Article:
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Motor Carrier Compliance for Canada

Motor Carrier Compliance for Canada by J. J. Keller
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The Motor Carrier Compliance for Canada keeps you up-to-date with the safety and operational requirements of each province and territory in Canada. It incorporates the National Safety Code standards and provincial and territorial laws and regulations that will have a significant impact on your business, along with fuel tax requirements, vehicle registration information, vehicle size and weight limits, and oversize/overweight permits. The manual also contains government agency contact information, border crossing information, sample forms, and U.S. regulation summaries to aid you with your compliance efforts.
J. J. Keller & Associates, Inc.; Read online
Title: Motor Carrier Compliance for Canada
Author: J. J. Keller; Author
 
Buy, download and read Motor Carrier Compliance for Canada (eBook) by J. J. Keller; Author today!
Excerpt

FEDERAL SAFETY STANDARDS AND REGULATIONS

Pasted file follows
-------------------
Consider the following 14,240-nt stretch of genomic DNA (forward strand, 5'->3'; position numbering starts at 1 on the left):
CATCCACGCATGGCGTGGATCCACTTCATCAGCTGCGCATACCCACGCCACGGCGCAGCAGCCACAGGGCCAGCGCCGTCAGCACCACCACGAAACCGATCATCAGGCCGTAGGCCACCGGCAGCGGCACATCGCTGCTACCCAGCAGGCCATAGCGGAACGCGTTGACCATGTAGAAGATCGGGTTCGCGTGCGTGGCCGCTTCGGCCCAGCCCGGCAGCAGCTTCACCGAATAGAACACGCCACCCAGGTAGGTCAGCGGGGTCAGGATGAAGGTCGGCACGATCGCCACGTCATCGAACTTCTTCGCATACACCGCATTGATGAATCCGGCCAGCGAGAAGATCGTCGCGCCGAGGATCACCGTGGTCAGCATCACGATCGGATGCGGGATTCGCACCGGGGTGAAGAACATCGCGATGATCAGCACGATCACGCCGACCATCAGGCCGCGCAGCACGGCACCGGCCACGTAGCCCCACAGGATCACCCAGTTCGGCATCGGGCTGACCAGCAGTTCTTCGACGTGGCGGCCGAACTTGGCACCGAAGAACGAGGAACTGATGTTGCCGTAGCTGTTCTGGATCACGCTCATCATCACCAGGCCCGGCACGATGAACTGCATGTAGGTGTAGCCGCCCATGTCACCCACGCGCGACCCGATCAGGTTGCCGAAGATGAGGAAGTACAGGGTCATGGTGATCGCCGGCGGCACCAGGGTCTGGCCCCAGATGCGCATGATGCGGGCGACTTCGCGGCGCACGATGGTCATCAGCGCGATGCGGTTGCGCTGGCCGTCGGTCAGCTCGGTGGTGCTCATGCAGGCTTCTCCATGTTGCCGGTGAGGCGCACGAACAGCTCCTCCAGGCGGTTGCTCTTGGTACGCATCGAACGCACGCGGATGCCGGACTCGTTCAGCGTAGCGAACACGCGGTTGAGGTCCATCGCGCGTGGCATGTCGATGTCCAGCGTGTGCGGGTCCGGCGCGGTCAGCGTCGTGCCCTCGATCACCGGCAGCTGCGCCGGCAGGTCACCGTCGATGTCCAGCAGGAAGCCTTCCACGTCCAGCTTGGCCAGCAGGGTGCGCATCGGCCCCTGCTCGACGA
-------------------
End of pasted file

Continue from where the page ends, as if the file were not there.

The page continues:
While the responsibility for promulgating motor carrier safety legislation in Canada generally falls on theprovincial governments, the Federal government has provided some guidance in the areas of hours of servicedangerous goods transportation, vehicle conspicuity markings, and safety fitness.

Under the Motor Vehicle Transport Act, 1987, hours of service regulations were passed to restrict the hoursthat a driver can spend driving or on duty, and to require daily recordkeeping in the absence of provinciallegislation. The Commercial Vehicle Drivers Hours of Service Regulations were updated on November 15,1994, November 16, 2005 (new rule effective January 1, 2007), and again on November 28, 2009.

Effective January 10, 1997, an amendment to the Canadian Motor Vehicle Safety Regulations put a newstandard in place. The Canadian Motor Vehicle Safety Standard (CMVSS) 108 covered revisions in lightingrequirements for commercial vehicles, especially conspicuity markings, identification lights, and brakelamps. The most substantive changes were the new requirements for heavy trailers to have reflective markingsand for light trucks and multipurpose passenger vehicles to have centre high-mounted stop lights.

Dangerous goods regulations, on the other hand, were implemented to consolidate a number of previouslyuncoordinated and separately administered acts and regulations. The Transportation of Dangerous Goods Act,1992, is an Act to promote public safety in the transportation of dangerous goods.

On January 1, 2006, Transport Canada’s Motor Carrier Safety Fitness Certificate Regulations went intoeffect. Extraprovincial carriers are required to obtain a safety fitness certificate from their base-platedprovince in order to operate on Canadian roads.